Jim Zura has posted three videos he shot at Romerica’s public meeting in the Kingwood Community Center on March 18, 2019. The first covers questions I asked Gabriel Haddad, one of Romerica’s two principles, before the meeting officially started. The next two cover questions and answers asked by community members after the formal presentations by Romerica and its suppliers.
Additional Videos to Follow
Zura says additional video will follow. He does national quality work from his base right here in Kingwood. Zura volunteered his services to the community on this project out of concern for the impact the development could have on the community. Please note: Zura fought a high level of ambient crowd noise to obtain these videos. While they won’t win an Emmy for sound quality, they very adequately capture the responses and promises made to the community regarding this controversial development.
The first video is me going one-on-one with Romerica developer Gabriel Haddad.
After presentations by Romerica and its associates, the audience got a chance to ask questions from the floor. Below is the first thirty minutes of the Q&A session.
The last part of the Q&A session runs for another 20 minutes.
Summary: Rehak Interview with Haddad
I ask Mr. Haddad how his development will generate $135 million in tax revenues and point out that that’s more than the rest of Kingwood combined contributes to the City of Houston or Harris County. He responds that that’s only if it’s all built out. I ask, “How likely is that?” He responds: “Not very.” Mr. Haddad then goes on to describe why and blames sedimentation in the river.
Other topics we discussed included:
- How he plans to get around the deed restrictions by Friendswood
- Long-range plans if he can’t get a permit
- Evacuation in the event of a flood
- School district overcrowding
- His maze of companies
- Changing architectural firms in mid-stream, no pun intended
Mr. Haddad answers one or two questions somewhat directly, pivots on others, and claims they’re still working out details on the rest.
Audience Q&A: Part 1
Audience Q&A went for a total of 50 minutes. Unfortunately, some people turned questions into rants. Other people shouted questions from the floor that were not picked up by the microphone. So I’m not going to attempt to transcribe the entire session, but will provide time codes for the questions I could understand. That way you can fast forward to specific segments that may interest you. All time codes are approximate:
- 0:00 Concern about impact on land adjacent to the Romerica development
- 2:00 Concern about flooding and how it will be mitigated
- 3:15 Statement by lady who says she wants “Livable Forest,” not high-rises.
- 3:45 Are you not worried about building high-rises at ground zero for the worst natural disaster in U.S. history?
- 6:45 How are you getting around single-family residential deed restrictions?
- 8:45 Who do you expect to invest and what kind of businesses do you expect to attract? Concerned about inaccessibility of location. Says they will find other locations more attractive. (No response from developer.)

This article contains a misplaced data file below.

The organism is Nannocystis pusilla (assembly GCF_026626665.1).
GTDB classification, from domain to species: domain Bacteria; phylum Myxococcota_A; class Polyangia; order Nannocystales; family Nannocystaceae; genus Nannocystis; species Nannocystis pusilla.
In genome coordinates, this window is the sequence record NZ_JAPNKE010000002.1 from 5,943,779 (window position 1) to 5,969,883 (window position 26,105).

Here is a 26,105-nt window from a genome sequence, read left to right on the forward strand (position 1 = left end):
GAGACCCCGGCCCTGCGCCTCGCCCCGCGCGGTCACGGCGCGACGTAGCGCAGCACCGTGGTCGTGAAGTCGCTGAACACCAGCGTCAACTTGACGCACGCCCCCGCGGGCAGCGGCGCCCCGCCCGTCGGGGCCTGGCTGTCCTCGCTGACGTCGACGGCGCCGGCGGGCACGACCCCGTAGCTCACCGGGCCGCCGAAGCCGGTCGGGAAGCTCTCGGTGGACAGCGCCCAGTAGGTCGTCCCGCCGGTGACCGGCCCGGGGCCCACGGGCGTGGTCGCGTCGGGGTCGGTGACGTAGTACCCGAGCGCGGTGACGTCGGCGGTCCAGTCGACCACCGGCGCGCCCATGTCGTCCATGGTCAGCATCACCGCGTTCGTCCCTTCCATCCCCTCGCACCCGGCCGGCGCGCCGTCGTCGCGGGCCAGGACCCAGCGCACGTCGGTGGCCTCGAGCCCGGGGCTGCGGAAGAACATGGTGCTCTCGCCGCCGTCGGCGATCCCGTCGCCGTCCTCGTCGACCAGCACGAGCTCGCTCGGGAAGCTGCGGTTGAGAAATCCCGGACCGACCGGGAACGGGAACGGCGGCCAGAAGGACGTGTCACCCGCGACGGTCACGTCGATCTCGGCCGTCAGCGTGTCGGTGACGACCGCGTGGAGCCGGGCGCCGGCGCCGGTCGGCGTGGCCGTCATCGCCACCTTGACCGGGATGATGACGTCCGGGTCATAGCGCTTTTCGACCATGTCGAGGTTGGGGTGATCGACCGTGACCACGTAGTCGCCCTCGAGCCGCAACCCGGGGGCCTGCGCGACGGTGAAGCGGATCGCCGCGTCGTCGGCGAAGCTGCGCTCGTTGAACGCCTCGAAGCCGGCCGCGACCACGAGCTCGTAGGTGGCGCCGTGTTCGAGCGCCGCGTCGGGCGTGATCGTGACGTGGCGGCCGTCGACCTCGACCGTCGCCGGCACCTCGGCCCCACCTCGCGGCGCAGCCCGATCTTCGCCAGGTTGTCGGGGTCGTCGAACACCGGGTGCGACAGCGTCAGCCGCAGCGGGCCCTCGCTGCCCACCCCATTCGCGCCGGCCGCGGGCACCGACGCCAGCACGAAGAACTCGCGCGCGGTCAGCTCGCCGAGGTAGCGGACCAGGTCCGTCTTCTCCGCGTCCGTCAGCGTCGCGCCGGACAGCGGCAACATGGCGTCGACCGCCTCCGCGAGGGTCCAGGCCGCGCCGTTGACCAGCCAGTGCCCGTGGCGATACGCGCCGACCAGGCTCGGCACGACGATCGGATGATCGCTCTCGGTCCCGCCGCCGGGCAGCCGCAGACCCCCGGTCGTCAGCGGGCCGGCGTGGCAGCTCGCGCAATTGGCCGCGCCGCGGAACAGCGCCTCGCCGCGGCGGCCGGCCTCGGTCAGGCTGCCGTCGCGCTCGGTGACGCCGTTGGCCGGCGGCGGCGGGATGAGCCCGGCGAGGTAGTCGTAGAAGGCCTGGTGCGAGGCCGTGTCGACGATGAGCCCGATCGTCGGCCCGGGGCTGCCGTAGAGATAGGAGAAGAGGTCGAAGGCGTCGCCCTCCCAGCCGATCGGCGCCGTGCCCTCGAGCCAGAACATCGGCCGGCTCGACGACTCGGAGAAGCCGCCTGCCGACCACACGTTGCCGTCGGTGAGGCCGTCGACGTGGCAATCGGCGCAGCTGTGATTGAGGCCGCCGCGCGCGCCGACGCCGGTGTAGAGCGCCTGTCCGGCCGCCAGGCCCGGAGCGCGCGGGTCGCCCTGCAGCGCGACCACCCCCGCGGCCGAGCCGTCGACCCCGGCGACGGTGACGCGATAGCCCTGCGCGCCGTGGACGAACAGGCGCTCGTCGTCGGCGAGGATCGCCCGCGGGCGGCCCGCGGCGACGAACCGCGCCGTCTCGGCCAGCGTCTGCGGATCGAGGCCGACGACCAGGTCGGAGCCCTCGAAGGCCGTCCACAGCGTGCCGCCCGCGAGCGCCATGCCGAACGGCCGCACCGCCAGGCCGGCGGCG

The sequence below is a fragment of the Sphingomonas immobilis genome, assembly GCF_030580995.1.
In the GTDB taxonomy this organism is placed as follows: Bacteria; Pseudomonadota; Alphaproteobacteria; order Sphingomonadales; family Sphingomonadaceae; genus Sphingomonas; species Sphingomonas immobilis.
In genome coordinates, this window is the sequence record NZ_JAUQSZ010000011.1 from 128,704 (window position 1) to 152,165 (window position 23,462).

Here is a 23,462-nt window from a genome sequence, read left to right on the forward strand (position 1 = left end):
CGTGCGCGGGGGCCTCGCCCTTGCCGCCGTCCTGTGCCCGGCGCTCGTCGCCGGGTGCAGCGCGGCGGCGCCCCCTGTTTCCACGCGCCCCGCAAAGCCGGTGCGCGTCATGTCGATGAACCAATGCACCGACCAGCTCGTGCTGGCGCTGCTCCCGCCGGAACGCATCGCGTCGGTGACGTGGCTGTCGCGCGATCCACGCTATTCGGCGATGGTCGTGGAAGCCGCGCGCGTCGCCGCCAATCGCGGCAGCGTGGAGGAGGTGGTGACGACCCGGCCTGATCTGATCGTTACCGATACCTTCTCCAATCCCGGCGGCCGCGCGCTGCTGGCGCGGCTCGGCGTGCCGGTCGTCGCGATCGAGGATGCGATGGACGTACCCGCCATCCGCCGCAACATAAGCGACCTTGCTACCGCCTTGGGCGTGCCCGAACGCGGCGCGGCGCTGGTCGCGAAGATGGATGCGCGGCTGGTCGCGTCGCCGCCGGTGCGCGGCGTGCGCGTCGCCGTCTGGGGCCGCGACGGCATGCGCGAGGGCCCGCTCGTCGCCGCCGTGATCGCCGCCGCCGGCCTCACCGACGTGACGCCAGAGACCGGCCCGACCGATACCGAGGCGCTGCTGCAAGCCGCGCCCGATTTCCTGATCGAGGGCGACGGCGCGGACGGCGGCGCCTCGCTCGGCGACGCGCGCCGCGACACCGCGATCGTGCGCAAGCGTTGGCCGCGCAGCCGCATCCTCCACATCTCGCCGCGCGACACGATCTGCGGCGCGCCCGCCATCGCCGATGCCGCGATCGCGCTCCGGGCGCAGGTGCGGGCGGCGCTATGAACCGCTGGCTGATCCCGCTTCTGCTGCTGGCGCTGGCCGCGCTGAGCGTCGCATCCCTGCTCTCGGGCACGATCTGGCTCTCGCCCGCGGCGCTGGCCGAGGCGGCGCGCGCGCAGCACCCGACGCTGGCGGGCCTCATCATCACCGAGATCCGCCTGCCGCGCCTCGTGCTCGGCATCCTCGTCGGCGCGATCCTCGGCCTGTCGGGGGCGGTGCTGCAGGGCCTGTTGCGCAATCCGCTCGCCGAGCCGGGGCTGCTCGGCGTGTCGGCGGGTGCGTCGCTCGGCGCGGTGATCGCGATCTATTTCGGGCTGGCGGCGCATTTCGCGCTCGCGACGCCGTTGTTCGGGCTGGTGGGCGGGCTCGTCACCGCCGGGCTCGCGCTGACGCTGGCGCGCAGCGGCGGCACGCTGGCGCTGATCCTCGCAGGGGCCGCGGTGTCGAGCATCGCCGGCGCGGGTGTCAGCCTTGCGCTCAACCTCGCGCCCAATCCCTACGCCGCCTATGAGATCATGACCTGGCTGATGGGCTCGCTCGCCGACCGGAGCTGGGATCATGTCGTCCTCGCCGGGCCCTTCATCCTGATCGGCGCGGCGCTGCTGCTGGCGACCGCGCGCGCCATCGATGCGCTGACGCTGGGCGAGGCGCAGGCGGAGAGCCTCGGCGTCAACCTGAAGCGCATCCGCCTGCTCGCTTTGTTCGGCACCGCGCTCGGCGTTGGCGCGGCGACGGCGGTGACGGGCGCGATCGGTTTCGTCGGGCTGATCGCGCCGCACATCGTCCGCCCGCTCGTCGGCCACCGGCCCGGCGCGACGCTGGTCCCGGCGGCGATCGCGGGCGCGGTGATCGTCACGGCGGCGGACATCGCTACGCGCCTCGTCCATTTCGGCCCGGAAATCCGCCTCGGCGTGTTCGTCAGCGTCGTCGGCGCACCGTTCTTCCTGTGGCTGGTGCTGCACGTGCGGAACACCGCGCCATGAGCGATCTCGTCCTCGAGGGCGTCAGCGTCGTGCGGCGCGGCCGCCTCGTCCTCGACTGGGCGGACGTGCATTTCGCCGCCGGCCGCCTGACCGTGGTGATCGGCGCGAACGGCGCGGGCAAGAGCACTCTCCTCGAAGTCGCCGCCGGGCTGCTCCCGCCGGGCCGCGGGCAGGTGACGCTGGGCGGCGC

- 10:20. Gentleman asks for vote from floor about who approves/disapproves of development.
- 13:50 Lady observes that every home that flooded had surveys done assuring the owners that it would not. What makes your development different?
- 15:00 Have you engaged hydrologists and do you have money set aside to restore the property if the development fails.
- 17:30 Lady doesn’t like comparison to Woodlands. Says she moved here because it wasn’t so commercial.
- 18:20 Concern about lack of plans for traffic and noise mitigation.
- 22:20 Are you willing to pay for dredging?
- 24:15 How are you going to evacuate people from a dead-end road? Are you going to elevate Woodland Hills Drive?
Audience Q&A: Part 2
The same caveats apply here:
- 0:00 Concerns about loss of view and quiet?
- 2:50 Will you listen to and respect the will of the community?
- 3:30 Will ALL construction be postponed until solution is found for flooding? How will new flood maps and watershed study affect your plans? What’s the time frame for your development? (Hint: Answer: We will not do anything until there is a flooding solution.)
- 9:10 What is the source of your funding?
- 12:15 Do you have backup and failsafe plans?
- 13:15 How will you address flood levels that get worse with time?
As in my interview questions, sometimes the answers were direct and sometimes they weren’t. Sometimes, they just let people rant and didn’t answer at all. By the time Romerica wrapped everything up, most of the audience had left and they were turning out the lights.
Since the meeting, they have had more than a month to address the concerns that more than 700 people and groups submitted in protest letters to the Army Corps.
Now the Corps needs to sift through all their responses and make sure they addressed valid concerns. You can expect plans to change. Romerica has already posted online that they are planning to elevate the entire development another six to ten feet. That will likely involve more fill and stimulate more concerns about flooding.
Thoughts expressed in this post represent my opinions on matters of public interest. They are protected by the First Amendment of the U.S. Constitution and the Anti-SLAPP statute of the great State of Texas.
Posted by Bob Rehak on April 28, 2019
607 Days since Hurricane Harvey